The pope became a victim of tabloid and social media outrage this week, after some interpreted his new book as an assault on Christmas.
Reuters reports that Pope Benedict’s “The Infancy Narratives - Jesus of Nazareth,” published Nov. 20, had people buzzing that the pontiff had snubbed traditions such as caroling and animals in nativity scenes.
“Pope bans Christmas,” blared one headline.
“Killjoy Pope crushes Christmas nativity traditions,” suggested another.
The reaction surprised the Vatican, according to Reuters, and prompted Catholic social network XT3 to run a story that dissected the media coverage of the book, with the headline “The Pope has not banned Christmas.”
One of the facts stated in the book is that in the gospels there is “no reference” to the presence of animals in the stable -- and the book suggests Jesus may have been born in a cave. But later, the Pope writes that today, “no representation of the crib is complete” without animals and explains the derivation of animals in modern Bible interpretations. He acknowledges that traditions that have developed over the centuries matter more than unverifiable facts.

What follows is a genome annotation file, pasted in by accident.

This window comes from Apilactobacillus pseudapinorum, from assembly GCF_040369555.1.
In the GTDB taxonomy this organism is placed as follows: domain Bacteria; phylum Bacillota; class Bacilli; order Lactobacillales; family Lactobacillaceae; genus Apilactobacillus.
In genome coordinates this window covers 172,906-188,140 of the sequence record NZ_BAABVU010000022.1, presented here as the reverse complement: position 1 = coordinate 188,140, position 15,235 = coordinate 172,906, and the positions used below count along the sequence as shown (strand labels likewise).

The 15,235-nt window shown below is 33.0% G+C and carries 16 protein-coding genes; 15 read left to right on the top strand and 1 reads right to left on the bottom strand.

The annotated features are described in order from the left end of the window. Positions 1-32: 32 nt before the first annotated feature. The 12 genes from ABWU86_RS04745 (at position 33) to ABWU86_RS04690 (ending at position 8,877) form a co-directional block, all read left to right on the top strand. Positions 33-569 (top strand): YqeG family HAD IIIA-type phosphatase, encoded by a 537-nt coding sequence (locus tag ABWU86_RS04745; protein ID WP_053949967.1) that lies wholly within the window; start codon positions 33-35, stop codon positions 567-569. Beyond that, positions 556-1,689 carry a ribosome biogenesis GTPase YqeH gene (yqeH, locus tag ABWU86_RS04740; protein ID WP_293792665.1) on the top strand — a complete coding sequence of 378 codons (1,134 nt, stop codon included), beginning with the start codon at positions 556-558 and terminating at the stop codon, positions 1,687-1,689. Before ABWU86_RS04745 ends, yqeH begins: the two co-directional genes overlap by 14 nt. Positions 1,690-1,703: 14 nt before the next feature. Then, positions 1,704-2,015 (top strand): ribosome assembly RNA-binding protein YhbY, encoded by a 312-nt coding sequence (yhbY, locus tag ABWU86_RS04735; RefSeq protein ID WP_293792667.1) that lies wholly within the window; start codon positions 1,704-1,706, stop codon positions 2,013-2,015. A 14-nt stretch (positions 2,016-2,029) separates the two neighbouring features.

Father Robert Dodaro, professor of early church writings at Rome’s Patristic Institute, defended the pope in the Reuters report.
“I think that what people need to realize here is that the pope is trying to be as historical as he can be," he said.
As for caroling, the alarmists were concerned that the pope wrote about the angels speaking a well-known phrase when Jesus was born, instead of singing it. But in fact, the book also says that “Christianity has always understood the speech of angels is actually song,” and that it’s “only natural that simple believers join in their caroling on the Holy Night.”
"No one's faith should be shaken by this book," Dodaro said. "On the contrary, it should be fortified by this account. This is a believable account of the birth of Christ," he said.
Meanwhile, in St Peter's Square, workers have started building the Vatican's giant nativity scene, which is expected to include both animals and singing angels.